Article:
Commissioner Dan Beebe and everyone else associated with the Big 12 has trumpeted the league's newfound unity after last year's near-death experience.
Eight teams had an opportunity to leave the Big 12 for another league, but ultimately six of those chose to stay.
Upon their exit, Nebraska and Colorado had a combined $16.1 million in conference revenue withheld from their paychecks, a penalty Beebe called "historic," and one unmatched by any other in the history of college sports.
In the future, it could become even more difficult for teams to leave the Big 12.
"We’re still in the process of studying whether we need to adjust the bylaws that we have, in regard to withdrawal fees," Beebe said. "I think that’ll be carefully reviewed."
The Big 12 hasn't made any changes to the bylaws, which state that the conference withholds 50 percent of the conference revenue if a team gives at least two years notice before it ends its conference membership. The shorter the notice becomes, the more revenue is withheld. If less than a year's notice is given, but more than six months, teams have 90 percent withheld. If less than six months' notice is given, a program has 100 percent of its revenue withheld.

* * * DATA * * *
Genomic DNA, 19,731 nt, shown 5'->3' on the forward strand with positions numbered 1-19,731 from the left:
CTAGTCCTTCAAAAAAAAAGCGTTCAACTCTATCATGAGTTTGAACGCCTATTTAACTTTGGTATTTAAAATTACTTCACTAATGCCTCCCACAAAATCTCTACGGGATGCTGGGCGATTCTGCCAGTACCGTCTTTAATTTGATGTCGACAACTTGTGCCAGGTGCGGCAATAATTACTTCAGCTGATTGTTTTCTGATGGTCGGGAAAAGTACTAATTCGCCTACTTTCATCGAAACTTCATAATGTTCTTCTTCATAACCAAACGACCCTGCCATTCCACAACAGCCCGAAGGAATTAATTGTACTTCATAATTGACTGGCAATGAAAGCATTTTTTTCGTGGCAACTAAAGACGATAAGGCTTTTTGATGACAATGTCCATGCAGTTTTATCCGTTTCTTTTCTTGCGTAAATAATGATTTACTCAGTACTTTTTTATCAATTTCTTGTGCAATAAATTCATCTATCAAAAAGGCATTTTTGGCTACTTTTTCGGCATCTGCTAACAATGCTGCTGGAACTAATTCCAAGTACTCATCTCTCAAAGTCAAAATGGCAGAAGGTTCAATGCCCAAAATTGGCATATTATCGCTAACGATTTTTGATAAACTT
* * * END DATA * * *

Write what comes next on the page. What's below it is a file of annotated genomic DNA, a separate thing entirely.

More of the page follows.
What changes become enacted are still very much in flux, but Beebe senses support for making the withdrawal fees more severe.
"There’s a high degree of interest in looking at that and anything else that will ensure the long-term stability of the conference," he said.
The Big 12's recent 13-year, $1.2 billion television deal was a big step toward the goal, ensuring that every Big 12 program would be cashing significantly higher paychecks at the end of the season.
Making sure less of those paychecks land in the hands of possibly departing members in the future could be the next step.